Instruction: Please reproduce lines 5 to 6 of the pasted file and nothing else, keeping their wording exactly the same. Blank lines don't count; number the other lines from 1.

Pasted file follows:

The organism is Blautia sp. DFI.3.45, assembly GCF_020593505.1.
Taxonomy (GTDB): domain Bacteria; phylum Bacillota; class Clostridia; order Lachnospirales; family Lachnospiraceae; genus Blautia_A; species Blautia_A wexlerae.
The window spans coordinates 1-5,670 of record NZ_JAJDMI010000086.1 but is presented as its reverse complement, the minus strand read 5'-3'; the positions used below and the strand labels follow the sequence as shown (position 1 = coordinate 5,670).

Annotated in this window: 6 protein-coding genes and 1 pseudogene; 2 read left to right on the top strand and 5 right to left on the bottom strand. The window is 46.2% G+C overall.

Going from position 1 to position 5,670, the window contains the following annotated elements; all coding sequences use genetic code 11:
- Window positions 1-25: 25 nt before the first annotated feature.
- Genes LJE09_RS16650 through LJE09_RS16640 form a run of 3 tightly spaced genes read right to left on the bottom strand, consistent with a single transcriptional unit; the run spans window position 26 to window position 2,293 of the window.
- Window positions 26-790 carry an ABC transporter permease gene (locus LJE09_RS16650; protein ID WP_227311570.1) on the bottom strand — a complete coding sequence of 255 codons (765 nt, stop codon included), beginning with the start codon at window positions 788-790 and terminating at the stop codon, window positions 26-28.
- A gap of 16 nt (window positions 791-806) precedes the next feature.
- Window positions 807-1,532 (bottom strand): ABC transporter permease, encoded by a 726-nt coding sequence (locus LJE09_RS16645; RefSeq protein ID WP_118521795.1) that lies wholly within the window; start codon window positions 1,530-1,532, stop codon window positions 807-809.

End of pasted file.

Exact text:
Going from position 1 to position 5,670, the window contains the following annotated elements; all coding sequences use genetic code 11:
- Window positions 1-25: 25 nt before the first annotated feature.